A recent report from CDC says across the country, there are less babies entering the world. That newly released report says that the fertility rate is dropping.

However, Nebraska is one of the best states in the nation when it comes to child births, but why is it a problem nationally?

"There aren't that many states that are above fertility replacement, which means that there are enough births to replace our current population," David Drozd, a research coordinator at University of Nebraska-Omaha, said.

Across all categories, including race and education level, Nebraska is one of the top six states meeting or exceeding that replacement level.

Overall among the three major racial groups, Nebraska’s black fertility rate is 50 per cent above the national average, Hispanic fertility is 30 per cent above the norm, and non-Hispanic white is around 15 per cent higher.

But not every state is on that level...

In order to maintain the United States' current population, each woman in the country would need to have at least two children.

So why isn't that happening?

"A lot of people want to get ahead in their jobs. They want to be stable before they do have kids," said Amber Roehrs, a UNL student.

Gabe Eubanks, another UNL student, agrees.

"I think it's definitely financially smarter for families to have less kids," Eubanks said.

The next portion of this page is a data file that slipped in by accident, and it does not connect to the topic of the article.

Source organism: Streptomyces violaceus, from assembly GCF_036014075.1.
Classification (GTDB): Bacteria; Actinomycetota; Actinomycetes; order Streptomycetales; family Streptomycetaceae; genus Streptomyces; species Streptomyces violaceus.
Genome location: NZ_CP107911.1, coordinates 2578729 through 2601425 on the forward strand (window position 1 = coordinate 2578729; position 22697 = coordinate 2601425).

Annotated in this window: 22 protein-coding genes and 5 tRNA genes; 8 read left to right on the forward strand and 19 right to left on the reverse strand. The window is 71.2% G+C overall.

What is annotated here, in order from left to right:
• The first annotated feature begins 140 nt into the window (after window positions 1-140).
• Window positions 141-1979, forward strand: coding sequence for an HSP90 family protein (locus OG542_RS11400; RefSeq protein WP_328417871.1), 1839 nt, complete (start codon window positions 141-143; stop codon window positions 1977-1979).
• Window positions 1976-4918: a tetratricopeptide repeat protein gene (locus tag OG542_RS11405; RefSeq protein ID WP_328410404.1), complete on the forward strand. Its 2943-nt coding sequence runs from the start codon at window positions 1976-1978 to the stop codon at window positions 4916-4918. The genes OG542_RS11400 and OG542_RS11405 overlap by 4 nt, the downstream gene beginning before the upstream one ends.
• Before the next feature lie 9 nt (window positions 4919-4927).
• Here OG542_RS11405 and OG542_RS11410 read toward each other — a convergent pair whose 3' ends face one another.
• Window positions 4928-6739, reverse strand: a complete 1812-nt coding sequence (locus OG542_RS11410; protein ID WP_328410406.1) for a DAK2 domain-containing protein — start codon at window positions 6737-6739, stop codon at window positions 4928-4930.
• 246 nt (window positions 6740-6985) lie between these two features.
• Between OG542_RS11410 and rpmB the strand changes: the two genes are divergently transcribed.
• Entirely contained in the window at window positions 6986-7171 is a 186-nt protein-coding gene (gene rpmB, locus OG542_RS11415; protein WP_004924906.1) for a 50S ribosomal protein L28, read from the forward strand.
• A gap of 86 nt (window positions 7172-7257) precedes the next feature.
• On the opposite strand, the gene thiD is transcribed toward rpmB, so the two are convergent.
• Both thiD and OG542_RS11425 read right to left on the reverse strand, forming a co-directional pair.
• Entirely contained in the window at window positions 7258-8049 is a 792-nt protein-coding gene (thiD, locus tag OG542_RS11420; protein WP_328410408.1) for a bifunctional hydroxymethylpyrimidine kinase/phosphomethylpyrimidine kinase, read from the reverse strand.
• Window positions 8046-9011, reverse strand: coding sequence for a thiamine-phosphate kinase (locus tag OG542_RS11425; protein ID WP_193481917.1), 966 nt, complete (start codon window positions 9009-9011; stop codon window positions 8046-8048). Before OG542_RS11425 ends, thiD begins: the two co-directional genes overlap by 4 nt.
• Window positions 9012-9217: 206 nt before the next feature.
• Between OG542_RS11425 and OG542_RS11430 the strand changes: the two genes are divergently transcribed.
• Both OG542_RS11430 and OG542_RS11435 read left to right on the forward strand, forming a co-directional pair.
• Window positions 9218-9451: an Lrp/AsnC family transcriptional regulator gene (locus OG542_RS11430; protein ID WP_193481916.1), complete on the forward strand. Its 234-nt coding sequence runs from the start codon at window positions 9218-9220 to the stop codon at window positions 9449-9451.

In 2016, American women were 26-years-old when they gave birth to their first child. That’s up from 21-years-old in 1970.

Significant economic events like the Great Recession can also negatively impact the number of babies born.

But why does Nebraska seem to excel at reproducing?

"We tend to be fairly civic minded, do a lot of volunteering, do a lot of work with many populations and having larger family sizes is one of the things that's just kind of an extension from that or an extension of being religious, for example," Drozd said.

Religion plays a large part in Eubanks’ decision.

"I know with my background of being raised Catholic, having a big family, I think that's pretty much been the same throughout the years," Eubanks said.

As for when the current generation of child–bearing adults wants to have children, CDC says the trend is to wait later in life.

"I would say mid–to–late twenties is when I'd want to start having kids, definitely. Really I'm kind of just waiting to see what happens in my future. I'm not exactly trying to plan it out," Roehrs said.

Drozd also says because of the declining fertility rate and the quickly aging baby–boomer generation, it's going to be a challenge to predict the future population of America.